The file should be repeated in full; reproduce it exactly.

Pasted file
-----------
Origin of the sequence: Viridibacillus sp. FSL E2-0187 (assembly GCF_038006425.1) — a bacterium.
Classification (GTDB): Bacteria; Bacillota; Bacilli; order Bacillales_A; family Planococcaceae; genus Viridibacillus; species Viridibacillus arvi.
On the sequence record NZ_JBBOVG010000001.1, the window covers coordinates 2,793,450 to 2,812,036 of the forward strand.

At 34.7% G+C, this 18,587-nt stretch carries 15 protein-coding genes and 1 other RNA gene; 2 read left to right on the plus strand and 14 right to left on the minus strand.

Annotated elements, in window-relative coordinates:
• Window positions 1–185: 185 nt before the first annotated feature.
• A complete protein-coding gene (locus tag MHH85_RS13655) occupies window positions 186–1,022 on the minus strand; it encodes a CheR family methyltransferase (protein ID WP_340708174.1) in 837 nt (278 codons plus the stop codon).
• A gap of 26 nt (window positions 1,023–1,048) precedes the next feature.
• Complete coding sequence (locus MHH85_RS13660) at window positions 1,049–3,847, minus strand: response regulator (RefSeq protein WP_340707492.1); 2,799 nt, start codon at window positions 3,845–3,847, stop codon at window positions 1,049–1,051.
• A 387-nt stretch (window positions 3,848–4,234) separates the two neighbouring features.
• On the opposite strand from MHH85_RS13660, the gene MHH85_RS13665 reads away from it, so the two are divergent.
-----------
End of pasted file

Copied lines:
Origin of the sequence: Viridibacillus sp. FSL E2-0187 (assembly GCF_038006425.1) — a bacterium.
Classification (GTDB): Bacteria; Bacillota; Bacilli; order Bacillales_A; family Planococcaceae; genus Viridibacillus; species Viridibacillus arvi.
On the sequence record NZ_JBBOVG010000001.1, the window covers coordinates 2,793,450 to 2,812,036 of the forward strand.

At 34.7% G+C, this 18,587-nt stretch carries 15 protein-coding genes and 1 other RNA gene; 2 read left to right on the plus strand and 14 right to left on the minus strand.

Annotated elements, in window-relative coordinates:
• Window positions 1–185: 185 nt before the first annotated feature.
• A complete protein-coding gene (locus tag MHH85_RS13655) occupies window positions 186–1,022 on the minus strand; it encodes a CheR family methyltransferase (protein ID WP_340708174.1) in 837 nt (278 codons plus the stop codon).
• A gap of 26 nt (window positions 1,023–1,048) precedes the next feature.
• Complete coding sequence (locus MHH85_RS13660) at window positions 1,049–3,847, minus strand: response regulator (RefSeq protein WP_340707492.1); 2,799 nt, start codon at window positions 3,845–3,847, stop codon at window positions 1,049–1,051.
• A 387-nt stretch (window positions 3,848–4,234) separates the two neighbouring features.
• On the opposite strand from MHH85_RS13660, the gene MHH85_RS13665 reads away from it, so the two are divergent.